Since the beginning, Labics’ work has captured the attention of critics and journalists, and the practice is now firmly established among the new generation of Italian architects. In December 2003, just a year after the practice was founded, the US journal Architectural Record positioned Labics as one of the most important architectural talents to emerge in recent years in its Design Vanguard issue.

Participation in design competitions has always been an important activity within the practice, allowing experimentation with new typologies and techniques. Labics has won several national and international architectural competitions, including CDU, a mixed-use university building for medical education in Rozzano (2003-2004); the MAST (Manufactory for Art, Innovation and Technology) in Bologna (2006-2013) and the Città del Sole development in Rome (2007-2016).

Labics has experienced projects over a wide range of scales and contexts, and has a particular interest in the contemporary city and in the relation among architecture, urban structure and public space. Labics’s interest in the relation among city and public space has also been developed through the theoretical research project on Rome, Borderline Metropolis, which was exhibited at the 11th Venice Architecture Biennale.

Mixing Metabolisms symposium.

Mixing Metabolisms symposium.

1024 686 Kent State University, Florence Program | College of Architecture & Environmental Design

On Wednesday November 20, 2017 a symposium, co-produced with Syracuse University and California State University, Florence programs, will take place at Palazzo Vettori.

The symposium, titled “Mixing Metabolisms: Old Cities and New Residents”, is curated by prof. Lawrence Davis, Undergraduate Chair at Syracuse University School of Architecture. It develops a discussion around transformations in the built environment caused by changing influences on cities, in particular shifting demographics, weaker political consensus and the resulting social fragmentation that seems to be happening in both North America and Europe.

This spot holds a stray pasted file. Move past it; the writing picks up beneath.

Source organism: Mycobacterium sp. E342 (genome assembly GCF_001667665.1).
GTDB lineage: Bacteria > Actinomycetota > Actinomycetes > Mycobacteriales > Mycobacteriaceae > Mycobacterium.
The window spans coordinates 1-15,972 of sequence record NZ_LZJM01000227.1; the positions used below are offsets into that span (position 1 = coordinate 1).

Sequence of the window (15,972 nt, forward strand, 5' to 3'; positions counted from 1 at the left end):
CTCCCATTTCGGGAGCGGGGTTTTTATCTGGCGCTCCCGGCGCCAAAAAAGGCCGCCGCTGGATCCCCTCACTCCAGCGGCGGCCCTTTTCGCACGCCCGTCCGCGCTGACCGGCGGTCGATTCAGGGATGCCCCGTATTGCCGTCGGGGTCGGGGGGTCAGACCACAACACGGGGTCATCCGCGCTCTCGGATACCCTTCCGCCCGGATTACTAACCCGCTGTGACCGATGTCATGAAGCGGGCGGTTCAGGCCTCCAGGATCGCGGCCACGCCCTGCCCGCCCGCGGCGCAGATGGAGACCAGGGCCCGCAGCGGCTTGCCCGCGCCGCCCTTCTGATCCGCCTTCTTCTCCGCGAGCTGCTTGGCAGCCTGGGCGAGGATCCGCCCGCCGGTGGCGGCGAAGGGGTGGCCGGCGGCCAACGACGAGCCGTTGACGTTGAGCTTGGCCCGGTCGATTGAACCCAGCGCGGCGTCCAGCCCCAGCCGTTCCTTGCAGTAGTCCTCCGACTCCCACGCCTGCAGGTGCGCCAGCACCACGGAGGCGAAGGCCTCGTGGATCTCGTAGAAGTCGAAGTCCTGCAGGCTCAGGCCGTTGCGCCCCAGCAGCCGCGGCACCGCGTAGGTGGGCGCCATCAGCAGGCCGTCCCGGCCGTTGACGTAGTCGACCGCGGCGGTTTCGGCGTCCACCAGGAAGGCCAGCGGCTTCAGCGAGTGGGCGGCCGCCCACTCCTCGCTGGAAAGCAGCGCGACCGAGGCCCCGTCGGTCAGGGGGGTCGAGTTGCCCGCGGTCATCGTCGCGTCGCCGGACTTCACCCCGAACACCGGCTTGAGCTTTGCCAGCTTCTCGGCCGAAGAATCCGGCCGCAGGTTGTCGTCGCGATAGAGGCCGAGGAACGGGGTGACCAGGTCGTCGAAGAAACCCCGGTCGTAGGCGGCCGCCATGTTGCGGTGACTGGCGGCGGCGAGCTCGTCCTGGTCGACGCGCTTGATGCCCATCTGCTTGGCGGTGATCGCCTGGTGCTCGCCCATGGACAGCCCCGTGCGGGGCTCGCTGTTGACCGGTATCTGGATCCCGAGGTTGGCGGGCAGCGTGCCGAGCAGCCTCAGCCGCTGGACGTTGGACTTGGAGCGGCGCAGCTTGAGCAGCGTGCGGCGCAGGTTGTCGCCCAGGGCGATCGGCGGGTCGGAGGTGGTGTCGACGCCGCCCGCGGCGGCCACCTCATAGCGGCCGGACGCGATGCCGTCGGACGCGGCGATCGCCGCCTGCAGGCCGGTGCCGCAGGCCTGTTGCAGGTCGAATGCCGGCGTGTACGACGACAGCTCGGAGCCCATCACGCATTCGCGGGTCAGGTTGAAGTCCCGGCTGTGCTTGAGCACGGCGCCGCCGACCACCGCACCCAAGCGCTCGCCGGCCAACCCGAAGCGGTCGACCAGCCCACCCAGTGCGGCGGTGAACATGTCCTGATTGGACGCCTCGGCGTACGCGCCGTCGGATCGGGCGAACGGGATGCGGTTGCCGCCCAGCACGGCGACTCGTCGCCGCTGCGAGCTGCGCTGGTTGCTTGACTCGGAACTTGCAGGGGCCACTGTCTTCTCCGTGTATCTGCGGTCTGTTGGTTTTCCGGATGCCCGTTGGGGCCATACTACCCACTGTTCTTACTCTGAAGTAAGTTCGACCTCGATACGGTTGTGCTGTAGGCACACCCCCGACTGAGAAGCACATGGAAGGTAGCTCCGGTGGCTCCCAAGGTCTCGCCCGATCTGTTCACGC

Speakers in the symposium will be: Marco Brizzi (California State University and Kent State University), Lawrence Davis (Syracuse University School of Architecture), Camilla Perrone (Università di Firenze), with the participation of Giancarlo Paba (Università di Firenze). The symposium will also feature a selection of videos from The Architecture Player.

Mixing Metabolisms symposium.

The area of practice, teaching and research of prof. Davis examines the exurban built environment, mainly in North America. The evolution of Anglo-American values illustrated through its low-density garden cities dominate much of the form, space and symbolic meaning of its built environment, especially in residential zones. To this end, he has been writing a book on the revitalization of North American exurbs, especially portions of America’s sprawl that are aging and loosing economic value. These malleable sectors of diffuse urban territory are frequently the most affordable in a metropolitan area and are most open to change caused by transforming family and related value structures. The book notes that such an ebb and subsequent adjustment in the life cycle of cities is nothing new and suggests that this soft moment in the history of exurbia is an opportunity to re-think, renew and improve these built environments to address issues of climate, technology but most importantly their ability to accommodate and illustrate the values of cultures from around the globe that have recently arrived there.